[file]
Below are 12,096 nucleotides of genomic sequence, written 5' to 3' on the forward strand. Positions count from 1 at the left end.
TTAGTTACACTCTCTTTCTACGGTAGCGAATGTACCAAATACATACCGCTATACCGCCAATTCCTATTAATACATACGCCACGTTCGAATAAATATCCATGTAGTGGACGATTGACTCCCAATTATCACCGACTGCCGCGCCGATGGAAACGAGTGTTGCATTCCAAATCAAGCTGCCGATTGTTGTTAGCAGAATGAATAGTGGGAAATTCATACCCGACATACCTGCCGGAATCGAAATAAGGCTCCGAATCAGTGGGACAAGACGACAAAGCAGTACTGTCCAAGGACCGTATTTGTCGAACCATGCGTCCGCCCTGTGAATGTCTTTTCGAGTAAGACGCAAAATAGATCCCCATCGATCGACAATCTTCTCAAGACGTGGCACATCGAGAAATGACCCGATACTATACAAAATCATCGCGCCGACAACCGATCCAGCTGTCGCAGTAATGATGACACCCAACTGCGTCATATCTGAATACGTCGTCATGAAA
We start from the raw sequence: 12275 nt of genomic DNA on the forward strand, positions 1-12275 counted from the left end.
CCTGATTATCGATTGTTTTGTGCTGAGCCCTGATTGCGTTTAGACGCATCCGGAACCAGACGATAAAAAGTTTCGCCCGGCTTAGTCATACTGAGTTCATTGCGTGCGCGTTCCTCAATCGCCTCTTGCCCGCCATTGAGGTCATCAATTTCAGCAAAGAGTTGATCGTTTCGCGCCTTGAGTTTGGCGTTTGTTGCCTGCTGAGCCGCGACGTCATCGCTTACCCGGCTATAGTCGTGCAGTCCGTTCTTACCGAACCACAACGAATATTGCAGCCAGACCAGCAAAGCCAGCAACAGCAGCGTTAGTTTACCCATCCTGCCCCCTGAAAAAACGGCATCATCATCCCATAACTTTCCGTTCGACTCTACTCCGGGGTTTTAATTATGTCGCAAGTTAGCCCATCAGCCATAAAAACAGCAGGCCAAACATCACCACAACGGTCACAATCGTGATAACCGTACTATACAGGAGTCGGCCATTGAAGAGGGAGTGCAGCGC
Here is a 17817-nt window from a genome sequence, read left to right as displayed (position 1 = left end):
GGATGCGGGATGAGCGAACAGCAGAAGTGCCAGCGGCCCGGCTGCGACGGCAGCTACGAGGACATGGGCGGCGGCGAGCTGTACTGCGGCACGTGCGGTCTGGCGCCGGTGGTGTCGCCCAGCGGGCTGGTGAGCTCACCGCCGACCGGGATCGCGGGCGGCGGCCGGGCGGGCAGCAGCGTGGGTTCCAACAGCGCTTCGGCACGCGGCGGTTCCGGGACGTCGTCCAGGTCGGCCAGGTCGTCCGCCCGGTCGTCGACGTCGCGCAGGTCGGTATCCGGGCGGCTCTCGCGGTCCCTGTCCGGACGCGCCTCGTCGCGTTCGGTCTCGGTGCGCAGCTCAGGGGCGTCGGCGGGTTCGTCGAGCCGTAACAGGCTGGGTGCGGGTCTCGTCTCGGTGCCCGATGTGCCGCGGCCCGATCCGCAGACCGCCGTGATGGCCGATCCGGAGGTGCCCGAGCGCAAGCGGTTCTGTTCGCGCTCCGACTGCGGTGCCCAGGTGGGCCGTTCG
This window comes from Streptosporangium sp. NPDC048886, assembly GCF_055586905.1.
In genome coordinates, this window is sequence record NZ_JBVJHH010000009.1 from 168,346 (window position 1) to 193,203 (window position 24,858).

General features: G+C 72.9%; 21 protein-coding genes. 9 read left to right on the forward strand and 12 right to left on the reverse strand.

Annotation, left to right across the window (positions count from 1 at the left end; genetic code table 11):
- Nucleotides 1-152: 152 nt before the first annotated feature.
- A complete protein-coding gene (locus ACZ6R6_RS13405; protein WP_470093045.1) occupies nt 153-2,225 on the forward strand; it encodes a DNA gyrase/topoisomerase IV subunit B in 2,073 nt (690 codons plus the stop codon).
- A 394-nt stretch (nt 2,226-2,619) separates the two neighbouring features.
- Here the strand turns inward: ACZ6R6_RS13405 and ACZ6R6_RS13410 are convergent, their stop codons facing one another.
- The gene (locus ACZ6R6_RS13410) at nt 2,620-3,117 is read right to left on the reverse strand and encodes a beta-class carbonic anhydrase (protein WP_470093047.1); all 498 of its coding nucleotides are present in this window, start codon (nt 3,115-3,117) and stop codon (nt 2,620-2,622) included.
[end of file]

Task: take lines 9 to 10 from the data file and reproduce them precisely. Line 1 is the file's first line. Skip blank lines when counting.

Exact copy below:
General features: G+C 72.9%; 21 protein-coding genes. 9 read left to right on the forward strand and 12 right to left on the reverse strand.

Annotation, left to right across the window (positions count from 1 at the left end; genetic code table 11):